J Clin Med Res
Journal of Clinical Medicine Research, ISSN 1918-3003 print, 1918-3011 online, Open Access
Article copyright, the authors; Journal compilation copyright, J Clin Med Res and Elmer Press Inc
Journal website http://www.jocmr.org

Case Report

Volume 11, Number 2, February 2019, pages 145-150


Massive Hemoptysis Due to the Rupture of Thoracic Aortic Aneurysm Caused by Leukemic Cell Infiltration in a Patient With Chronic Myelomonocytic Leukemia

Hiroaki Tanakaa, e, Mizuki Yanob, Chihiro Kuwabaraa, Ayaka Kumea, Yuri Tamuraa, Miki Murakamic, Ryo Shimizua, Haruhisa Saitod, Yoshio Suzukic

aDepartment of Hematology, Asahi General Hospital, Chiba, Japan
bDepartment of Internal Medicine, Asahi General Hospital, Chiba, Japan
cDepartment of Clinical Pathology, Asahi General Hospital, Chiba, Japan
dDepartment of Respiratory Medicine, Asahi General Hospital, Chiba, Japan
eCorresponding Author: Hiroaki Tanaka, Department of Hematology, Asahi General Hospital, I-1326, Asahi-city, Chiba 289-2511, Japan

Manuscript submitted December 8, 2018, accepted December 21, 2018
Short title: Rupture of TAA Due to CMML
doi: https://doi.org/10.14740/jocmr3712

Abstract▴Top 

Hemoptysis is occasionally experienced in patients with hematological malignancies who have respiratory tract infection and severe thrombocytopenia. Thrombocytopenia due to hematological disease is one cause of hemoptysis. Chronic myelomonocytic leukemia (CMML) is a clonal hematopoietic malignancy characterized by both a myeloproliferative neoplasm and a myelodysplastic syndrome. This malignancy often infiltrates various extramedullary organs and has a poor prognosis. An 84-year-old Japanese man with CMML was suffered from hemoptysis and dyspnea. When he arrived at the emergency room, hemoptysis stopped. His white blood cell count was 866 × 109/L with 3.5% blast cells and 36.5% monocytes; hemoglobin was 6.7 g/dL; platelets count was 19 × 109/L; and C-reactive protein was 16.23 mg/dL. Chest X-ray examination revealed an invasion shadow near the mediastinum in the left upper lung field. Chest computed tomography revealed a tumorous lesion in the left upper lobe, which had progressed to the mediastinum and formed an infiltration shadow around it. He was administered the antibiotics and the hemostatic agents under hospitalization. He also received blood transfusion for anemia and thrombocytopenia. Rapid improvement in oxygenation was observed along with a rapid decrease in blood levels in the sputum. On the eighth days of hospitalization, however, the patient newly developed massive hemoptysis and died. Autopsy revealed rupture of a thoracic pseudoaneurysm due to infiltration of leukemia cells in the tunica media and lung. Clinicians should consider thoracic aortic aneurysms as a possible cause of hemoptysis even in cases with small hemoptysis. It should be noted that in CMML patients, direct infiltration of leukemia cells in the vascular wall can cause aneurysm formation.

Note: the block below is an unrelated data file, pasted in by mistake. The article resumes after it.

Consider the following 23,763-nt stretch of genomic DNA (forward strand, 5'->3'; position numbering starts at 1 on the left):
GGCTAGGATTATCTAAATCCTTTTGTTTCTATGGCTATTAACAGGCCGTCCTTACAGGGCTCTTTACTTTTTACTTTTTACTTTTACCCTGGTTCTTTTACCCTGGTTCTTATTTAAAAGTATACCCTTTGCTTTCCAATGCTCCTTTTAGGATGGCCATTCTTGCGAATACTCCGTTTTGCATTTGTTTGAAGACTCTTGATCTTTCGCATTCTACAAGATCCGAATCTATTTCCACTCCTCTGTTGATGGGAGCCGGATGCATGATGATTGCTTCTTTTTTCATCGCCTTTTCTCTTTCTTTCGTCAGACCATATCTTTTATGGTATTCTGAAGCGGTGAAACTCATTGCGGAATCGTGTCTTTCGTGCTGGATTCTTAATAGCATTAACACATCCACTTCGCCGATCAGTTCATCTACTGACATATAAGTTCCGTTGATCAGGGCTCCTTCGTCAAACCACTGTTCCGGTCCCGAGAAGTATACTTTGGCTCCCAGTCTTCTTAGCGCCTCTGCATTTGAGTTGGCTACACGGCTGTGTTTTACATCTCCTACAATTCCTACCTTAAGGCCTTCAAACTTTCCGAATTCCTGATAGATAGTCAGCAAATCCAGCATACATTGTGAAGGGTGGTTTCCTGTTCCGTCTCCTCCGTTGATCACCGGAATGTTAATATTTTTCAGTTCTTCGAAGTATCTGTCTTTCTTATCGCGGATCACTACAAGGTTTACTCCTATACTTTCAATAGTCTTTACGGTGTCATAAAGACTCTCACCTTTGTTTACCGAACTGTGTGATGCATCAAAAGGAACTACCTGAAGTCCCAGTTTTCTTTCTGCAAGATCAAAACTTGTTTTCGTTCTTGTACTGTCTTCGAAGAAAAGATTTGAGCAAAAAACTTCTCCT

Keywords: Hemoptysis; Chronic myelomonocytic leukemia; Thoracic aortic aneurysm; Rupture of aneurysm

Introduction▴Top 

Hemoptysis is occasionally experienced in patients with hematological malignancies who have respiratory tract infection and severe thrombocytopenia. Thrombocytopenia due to hematological disease is one cause of hemoptysis [1].

Chronic myelomonocytic leukemia (CMML) is a clonal hematopoietic malignancy characterized by both a myeloproliferative neoplasm and a myelodysplastic syndrome; this malignancy often infiltrates various extramedullary organs and has a poor prognosis [2]. Although allogeneic stem cell transplantation is the only treatment that can cure CMML, azacitidine therapy can extend the survival period of these patients [3].

Here we describe a case with CMML, who developed massive hemoptysis due to the rupture of a thoracic aortic aneurysm caused by leukemic cell infiltration.

Case Report▴Top